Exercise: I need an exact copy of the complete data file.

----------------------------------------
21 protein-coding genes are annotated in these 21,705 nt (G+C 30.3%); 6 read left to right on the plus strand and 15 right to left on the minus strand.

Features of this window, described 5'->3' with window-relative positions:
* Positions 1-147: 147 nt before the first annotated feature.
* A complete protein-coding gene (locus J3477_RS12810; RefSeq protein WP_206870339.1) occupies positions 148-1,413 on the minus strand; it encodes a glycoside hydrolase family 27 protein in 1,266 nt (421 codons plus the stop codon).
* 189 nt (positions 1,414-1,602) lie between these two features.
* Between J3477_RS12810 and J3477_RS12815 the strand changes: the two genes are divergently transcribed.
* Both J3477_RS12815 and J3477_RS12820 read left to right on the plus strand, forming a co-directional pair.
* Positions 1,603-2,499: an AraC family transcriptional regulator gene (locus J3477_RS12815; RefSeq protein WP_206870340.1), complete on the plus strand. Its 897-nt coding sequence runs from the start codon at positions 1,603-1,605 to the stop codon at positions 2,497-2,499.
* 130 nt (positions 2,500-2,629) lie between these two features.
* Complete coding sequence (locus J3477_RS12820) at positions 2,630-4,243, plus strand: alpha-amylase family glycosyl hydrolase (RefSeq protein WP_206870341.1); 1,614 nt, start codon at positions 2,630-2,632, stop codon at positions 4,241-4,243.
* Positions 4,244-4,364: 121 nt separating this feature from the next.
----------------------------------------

21 protein-coding genes are annotated in these 21,705 nt (G+C 30.3%); 6 read left to right on the plus strand and 15 right to left on the minus strand.

Features of this window, described 5'->3' with window-relative positions:
* Positions 1-147: 147 nt before the first annotated feature.
* A complete protein-coding gene (locus J3477_RS12810; RefSeq protein WP_206870339.1) occupies positions 148-1,413 on the minus strand; it encodes a glycoside hydrolase family 27 protein in 1,266 nt (421 codons plus the stop codon).
* 189 nt (positions 1,414-1,602) lie between these two features.
* Between J3477_RS12810 and J3477_RS12815 the strand changes: the two genes are divergently transcribed.
* Both J3477_RS12815 and J3477_RS12820 read left to right on the plus strand, forming a co-directional pair.
* Positions 1,603-2,499: an AraC family transcriptional regulator gene (locus J3477_RS12815; RefSeq protein WP_206870340.1), complete on the plus strand. Its 897-nt coding sequence runs from the start codon at positions 1,603-1,605 to the stop codon at positions 2,497-2,499.
* 130 nt (positions 2,500-2,629) lie between these two features.
* Complete coding sequence (locus J3477_RS12820) at positions 2,630-4,243, plus strand: alpha-amylase family glycosyl hydrolase (RefSeq protein WP_206870341.1); 1,614 nt, start codon at positions 2,630-2,632, stop codon at positions 4,241-4,243.
* Positions 4,244-4,364: 121 nt separating this feature from the next.